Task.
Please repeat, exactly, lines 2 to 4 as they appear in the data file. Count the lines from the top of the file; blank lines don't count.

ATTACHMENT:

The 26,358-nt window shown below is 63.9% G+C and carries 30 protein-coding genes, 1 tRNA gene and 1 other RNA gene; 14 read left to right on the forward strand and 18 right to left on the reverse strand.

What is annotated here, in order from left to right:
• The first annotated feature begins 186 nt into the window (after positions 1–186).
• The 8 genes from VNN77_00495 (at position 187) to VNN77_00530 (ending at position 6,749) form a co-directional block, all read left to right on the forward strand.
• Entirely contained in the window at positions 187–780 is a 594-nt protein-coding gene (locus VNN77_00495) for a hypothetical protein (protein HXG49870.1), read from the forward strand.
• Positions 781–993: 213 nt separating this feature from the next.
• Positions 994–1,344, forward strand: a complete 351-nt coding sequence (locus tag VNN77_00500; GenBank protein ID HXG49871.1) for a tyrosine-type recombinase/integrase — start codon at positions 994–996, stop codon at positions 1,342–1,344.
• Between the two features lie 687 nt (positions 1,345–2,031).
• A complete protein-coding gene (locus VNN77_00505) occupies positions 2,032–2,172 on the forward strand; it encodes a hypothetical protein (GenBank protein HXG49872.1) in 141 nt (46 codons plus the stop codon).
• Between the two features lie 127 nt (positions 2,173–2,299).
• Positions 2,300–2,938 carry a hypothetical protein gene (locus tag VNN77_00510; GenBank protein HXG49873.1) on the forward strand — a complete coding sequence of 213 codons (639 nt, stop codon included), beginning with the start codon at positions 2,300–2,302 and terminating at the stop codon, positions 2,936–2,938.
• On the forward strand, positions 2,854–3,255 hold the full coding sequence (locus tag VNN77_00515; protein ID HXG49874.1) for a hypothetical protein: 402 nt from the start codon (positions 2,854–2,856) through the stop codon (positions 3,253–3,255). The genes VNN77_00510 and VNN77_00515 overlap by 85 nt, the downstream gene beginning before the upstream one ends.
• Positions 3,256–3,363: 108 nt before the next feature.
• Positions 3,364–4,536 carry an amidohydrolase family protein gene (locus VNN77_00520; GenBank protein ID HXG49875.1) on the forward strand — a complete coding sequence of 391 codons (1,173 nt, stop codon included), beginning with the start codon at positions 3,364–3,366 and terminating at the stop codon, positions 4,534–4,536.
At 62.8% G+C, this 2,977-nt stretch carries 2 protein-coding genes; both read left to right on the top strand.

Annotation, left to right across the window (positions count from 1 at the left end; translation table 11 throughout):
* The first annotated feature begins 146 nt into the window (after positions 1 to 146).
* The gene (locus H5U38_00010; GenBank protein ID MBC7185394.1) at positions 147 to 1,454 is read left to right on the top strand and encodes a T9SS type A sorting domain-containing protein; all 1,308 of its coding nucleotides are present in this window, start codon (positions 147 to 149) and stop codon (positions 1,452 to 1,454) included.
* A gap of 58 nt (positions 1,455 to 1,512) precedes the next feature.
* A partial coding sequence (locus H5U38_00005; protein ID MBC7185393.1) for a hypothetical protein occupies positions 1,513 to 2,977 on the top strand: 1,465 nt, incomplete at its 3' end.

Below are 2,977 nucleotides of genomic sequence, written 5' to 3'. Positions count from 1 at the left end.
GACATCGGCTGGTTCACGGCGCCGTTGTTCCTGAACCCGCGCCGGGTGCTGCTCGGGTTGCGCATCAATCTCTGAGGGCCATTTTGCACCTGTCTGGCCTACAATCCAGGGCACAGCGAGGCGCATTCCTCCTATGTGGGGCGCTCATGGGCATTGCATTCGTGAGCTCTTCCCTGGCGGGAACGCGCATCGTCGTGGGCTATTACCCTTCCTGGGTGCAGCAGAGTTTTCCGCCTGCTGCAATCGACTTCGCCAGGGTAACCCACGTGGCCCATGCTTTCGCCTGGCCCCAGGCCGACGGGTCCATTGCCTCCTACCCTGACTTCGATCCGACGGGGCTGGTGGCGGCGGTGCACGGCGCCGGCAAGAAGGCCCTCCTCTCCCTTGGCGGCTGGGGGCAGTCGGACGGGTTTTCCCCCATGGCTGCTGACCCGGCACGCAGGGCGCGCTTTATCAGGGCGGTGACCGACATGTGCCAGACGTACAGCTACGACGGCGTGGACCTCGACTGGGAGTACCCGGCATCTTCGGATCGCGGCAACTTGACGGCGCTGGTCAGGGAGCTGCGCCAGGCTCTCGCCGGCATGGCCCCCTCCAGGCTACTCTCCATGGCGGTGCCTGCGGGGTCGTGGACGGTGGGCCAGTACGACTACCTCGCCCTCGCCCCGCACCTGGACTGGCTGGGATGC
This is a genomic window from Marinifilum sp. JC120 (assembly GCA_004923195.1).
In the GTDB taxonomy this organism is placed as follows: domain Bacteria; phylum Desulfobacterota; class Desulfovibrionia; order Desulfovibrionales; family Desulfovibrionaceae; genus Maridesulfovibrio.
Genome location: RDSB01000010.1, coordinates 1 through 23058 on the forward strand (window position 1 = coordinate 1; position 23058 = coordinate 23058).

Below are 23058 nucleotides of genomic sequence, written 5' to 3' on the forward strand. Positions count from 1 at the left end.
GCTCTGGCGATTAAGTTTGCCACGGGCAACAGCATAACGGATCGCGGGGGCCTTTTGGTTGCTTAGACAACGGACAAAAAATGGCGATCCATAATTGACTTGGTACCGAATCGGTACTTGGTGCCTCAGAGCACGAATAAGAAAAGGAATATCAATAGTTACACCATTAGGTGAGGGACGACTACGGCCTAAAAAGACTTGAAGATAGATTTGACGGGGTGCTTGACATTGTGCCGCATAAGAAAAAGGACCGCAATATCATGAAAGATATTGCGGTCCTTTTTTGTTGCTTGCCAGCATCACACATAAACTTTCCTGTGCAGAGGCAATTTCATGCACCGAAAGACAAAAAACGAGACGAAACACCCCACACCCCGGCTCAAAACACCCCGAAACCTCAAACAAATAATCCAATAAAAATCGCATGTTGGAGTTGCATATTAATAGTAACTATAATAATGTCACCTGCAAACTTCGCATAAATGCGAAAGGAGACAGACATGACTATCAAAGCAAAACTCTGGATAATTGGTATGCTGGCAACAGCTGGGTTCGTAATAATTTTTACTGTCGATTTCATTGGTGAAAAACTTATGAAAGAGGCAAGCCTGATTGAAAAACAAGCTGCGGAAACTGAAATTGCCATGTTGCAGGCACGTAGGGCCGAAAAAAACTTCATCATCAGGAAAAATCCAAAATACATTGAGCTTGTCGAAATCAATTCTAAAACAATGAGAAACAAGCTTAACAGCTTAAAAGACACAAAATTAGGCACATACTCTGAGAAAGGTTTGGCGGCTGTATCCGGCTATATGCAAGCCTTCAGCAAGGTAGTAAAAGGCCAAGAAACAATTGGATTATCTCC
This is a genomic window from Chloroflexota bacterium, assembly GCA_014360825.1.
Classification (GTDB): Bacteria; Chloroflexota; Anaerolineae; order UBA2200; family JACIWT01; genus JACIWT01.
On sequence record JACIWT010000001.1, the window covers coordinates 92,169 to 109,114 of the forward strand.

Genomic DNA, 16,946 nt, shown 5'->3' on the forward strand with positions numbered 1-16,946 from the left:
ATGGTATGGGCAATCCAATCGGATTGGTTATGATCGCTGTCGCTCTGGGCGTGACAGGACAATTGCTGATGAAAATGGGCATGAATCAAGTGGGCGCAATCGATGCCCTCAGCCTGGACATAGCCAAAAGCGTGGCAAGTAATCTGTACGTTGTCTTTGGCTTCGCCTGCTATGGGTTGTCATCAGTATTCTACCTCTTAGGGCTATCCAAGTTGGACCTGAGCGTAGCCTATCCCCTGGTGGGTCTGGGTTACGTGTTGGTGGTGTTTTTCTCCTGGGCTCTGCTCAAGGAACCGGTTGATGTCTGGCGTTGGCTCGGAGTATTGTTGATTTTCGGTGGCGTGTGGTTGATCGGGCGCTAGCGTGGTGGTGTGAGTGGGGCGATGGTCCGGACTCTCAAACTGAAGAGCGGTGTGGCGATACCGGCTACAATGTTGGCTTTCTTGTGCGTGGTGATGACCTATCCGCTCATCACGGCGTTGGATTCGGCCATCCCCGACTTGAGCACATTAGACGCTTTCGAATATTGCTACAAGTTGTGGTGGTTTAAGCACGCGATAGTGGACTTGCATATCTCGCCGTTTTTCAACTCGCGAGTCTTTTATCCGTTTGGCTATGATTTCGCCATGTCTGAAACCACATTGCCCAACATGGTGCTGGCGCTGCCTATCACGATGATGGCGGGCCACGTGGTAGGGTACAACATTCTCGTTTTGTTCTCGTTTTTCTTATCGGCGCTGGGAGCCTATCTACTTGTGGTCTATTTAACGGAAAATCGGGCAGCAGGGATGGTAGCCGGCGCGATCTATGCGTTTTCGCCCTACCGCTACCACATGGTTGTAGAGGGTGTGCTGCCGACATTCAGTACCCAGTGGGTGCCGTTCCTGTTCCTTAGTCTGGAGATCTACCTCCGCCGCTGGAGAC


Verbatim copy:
What is annotated here, in order from left to right:
• The first annotated feature begins 186 nt into the window (after positions 1–186).
• The 8 genes from VNN77_00495 (at position 187) to VNN77_00530 (ending at position 6,749) form a co-directional block, all read left to right on the forward strand.